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Apple's Stock Not Roaring

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Mac

Despite much ballyhoo in the media, and a Friday night retail party launching the latest version of the Mac operating system software, Apple's (nasdaq: AAPL - news - people ) stock price trickled up to close only 37 cents higher on Monday, or about 1% to $36.43 per share.

Compare that with Apple's performance on Feb. 23, the day it started shipping the iPod shuffle, a flash-memory-based MP3 player meant to be a less expensive alternative to its hard-drive-based iPod player. On that day, Apple's share price jumped $1.47, or about 4%.

Then there's the example of Jan. 6, the day that reliable rumors hit the market that Apple was about to introduce a flash-memory-based player, which caused Apple share prices to promptly soar by $2.34, or 7%. CEO Steve Jobs confirmed the rumors five days later on Jan. 11 during his speech at the MacWorld Expo in San Francisco, the day he unveiled the shuffle. Apple's share price yielded back most of its rumor-based gains on that day, dropping $2.20 to settle at $32.28.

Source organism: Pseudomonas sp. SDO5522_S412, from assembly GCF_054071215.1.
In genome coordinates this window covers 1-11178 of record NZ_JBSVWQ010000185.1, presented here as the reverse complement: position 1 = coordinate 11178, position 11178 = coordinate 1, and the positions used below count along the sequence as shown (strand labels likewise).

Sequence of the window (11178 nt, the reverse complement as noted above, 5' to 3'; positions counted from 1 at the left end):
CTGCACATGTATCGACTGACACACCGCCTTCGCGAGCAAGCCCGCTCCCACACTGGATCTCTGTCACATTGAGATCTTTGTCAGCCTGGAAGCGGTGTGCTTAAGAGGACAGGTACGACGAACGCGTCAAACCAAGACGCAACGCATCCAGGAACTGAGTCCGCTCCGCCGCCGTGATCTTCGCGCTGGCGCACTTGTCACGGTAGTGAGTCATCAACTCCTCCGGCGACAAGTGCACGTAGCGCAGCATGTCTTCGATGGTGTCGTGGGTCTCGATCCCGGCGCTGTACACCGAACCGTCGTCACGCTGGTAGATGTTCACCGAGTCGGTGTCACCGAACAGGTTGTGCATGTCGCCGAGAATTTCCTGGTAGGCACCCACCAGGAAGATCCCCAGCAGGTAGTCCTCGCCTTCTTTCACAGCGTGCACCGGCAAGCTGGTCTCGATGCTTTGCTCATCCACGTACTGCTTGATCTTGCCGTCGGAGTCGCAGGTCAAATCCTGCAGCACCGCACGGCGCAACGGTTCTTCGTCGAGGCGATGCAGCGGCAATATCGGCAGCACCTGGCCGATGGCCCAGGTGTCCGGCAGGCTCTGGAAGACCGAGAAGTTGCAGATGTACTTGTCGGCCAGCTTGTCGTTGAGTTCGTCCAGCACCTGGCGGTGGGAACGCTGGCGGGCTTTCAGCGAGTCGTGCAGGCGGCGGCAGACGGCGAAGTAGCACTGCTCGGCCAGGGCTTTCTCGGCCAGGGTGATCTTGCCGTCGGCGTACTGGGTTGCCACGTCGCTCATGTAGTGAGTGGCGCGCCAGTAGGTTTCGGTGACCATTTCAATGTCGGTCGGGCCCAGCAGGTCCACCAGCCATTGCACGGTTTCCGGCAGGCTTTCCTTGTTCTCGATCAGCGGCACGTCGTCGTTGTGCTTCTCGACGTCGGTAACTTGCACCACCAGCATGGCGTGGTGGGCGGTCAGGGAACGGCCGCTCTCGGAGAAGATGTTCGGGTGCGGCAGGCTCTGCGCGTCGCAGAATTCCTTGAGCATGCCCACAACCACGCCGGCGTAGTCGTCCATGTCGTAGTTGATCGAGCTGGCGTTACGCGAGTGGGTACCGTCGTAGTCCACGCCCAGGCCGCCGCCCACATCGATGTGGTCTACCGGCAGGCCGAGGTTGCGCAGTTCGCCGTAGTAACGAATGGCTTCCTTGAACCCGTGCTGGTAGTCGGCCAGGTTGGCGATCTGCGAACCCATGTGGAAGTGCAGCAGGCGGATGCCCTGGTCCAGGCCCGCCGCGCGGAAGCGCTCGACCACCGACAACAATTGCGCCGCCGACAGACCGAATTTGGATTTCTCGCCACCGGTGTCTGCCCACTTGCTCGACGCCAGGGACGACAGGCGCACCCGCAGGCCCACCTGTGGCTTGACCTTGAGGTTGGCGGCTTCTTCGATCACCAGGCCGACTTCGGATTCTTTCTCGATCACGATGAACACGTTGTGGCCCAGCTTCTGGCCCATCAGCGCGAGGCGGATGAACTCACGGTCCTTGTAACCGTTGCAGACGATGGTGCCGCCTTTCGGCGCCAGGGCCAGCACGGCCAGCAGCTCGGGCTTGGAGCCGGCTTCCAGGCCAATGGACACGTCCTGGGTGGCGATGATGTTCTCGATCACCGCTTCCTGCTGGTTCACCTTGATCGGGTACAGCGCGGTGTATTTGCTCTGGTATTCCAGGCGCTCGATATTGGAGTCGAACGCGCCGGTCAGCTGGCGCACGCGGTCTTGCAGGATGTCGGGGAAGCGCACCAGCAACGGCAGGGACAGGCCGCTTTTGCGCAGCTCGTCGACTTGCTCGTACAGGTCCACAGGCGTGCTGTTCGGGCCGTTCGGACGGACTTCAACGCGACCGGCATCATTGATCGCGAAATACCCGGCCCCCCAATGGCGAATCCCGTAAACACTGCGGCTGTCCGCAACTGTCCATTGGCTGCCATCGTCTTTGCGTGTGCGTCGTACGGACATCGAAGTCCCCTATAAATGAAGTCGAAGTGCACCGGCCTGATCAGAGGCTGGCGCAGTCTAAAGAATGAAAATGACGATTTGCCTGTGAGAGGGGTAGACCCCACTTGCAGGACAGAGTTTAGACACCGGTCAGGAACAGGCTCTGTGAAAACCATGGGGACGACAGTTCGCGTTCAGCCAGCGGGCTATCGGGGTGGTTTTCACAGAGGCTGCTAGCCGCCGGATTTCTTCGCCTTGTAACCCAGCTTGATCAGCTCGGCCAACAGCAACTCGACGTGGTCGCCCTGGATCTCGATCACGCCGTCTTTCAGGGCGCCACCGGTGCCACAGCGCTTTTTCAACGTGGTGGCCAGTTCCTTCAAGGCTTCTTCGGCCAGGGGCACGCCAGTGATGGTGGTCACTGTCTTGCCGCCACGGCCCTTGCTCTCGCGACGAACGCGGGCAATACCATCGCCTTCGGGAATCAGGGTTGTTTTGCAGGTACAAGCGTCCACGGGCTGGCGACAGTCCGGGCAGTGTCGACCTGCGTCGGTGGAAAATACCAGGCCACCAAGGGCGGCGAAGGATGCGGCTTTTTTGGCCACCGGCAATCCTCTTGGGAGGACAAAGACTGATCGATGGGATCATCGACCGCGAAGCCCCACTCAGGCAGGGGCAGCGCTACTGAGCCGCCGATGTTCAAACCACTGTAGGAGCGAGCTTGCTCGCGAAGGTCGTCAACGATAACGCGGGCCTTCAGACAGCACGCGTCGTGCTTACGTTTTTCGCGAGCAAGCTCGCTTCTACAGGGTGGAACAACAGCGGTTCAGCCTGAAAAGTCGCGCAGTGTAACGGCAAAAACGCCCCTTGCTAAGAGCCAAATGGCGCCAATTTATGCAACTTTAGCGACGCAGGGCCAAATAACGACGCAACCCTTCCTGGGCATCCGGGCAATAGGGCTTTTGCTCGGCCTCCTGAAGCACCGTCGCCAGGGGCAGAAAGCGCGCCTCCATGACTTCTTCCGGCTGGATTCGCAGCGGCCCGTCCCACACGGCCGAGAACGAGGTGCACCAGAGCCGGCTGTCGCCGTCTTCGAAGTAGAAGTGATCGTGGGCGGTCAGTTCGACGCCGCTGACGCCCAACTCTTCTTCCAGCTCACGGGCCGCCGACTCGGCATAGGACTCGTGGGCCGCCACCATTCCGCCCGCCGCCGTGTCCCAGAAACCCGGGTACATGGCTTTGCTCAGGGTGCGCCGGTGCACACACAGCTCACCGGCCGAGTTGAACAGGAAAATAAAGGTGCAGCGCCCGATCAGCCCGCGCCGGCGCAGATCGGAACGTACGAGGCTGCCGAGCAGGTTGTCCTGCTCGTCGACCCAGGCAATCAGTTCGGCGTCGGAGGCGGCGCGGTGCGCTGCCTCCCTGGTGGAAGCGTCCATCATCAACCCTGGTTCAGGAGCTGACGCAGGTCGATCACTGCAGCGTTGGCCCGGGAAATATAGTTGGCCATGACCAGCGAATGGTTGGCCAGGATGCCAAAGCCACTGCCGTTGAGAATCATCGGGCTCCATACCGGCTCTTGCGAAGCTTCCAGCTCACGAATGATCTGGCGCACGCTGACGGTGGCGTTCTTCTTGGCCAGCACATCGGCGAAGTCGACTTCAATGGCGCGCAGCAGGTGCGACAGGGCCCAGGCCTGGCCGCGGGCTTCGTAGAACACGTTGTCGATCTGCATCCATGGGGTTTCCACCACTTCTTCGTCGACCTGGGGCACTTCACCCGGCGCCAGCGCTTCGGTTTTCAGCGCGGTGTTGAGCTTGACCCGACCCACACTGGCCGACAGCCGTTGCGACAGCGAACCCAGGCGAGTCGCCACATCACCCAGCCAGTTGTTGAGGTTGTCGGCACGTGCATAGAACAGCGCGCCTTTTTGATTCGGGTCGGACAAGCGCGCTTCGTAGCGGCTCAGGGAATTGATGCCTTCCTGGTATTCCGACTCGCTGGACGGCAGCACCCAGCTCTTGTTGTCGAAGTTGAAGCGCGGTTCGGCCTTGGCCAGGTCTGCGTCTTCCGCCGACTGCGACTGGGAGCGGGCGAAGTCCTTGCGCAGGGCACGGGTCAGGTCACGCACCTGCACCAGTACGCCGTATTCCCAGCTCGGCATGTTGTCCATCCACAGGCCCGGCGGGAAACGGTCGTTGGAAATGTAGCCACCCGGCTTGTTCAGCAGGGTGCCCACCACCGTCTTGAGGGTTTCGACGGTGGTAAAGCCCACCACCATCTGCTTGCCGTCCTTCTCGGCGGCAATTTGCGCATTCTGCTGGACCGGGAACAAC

Indeed, the last time Apple did a major upgrade to its operating system software was in October of 2003 when it released Panther. For the quarter ended March 2004, software sales jumped 53% year-over-year, but in real dollars the difference was only $83 million. The day of its release, its stock price closed up only 11 cents. Many investors no doubt recall those numbers.

Apple is mainly known for two products, the Macintosh line of computers and the iPod; the profitability of one guarantees survival for the other. In its March quarter, Apple's combined sales of laptops and desktops showed a 43% increase in unit shipments. But in real numbers that translates to a year-over-year increase of only 321,000 units. Meanwhile, iPod sales were up 558% over one year ago.

However, Merrill Lynch analyst Steve Millunovich told clients on Monday that Tiger should increase Apple's share of desktop computers sold. "Previous OS releases did not boost Apple's PC share," he said. "Based on the features of Tiger and the halo effect from the iPod, we think Apple's PC share outlook is rosier this time. He added that Tiger sales could top $100 million in the first quarter of release, compared with $60 million for Panther. And Merrill expects Apple to have 2.5% of the global PC market by the end of this year, up from 2.1% in the first quarter of this year.

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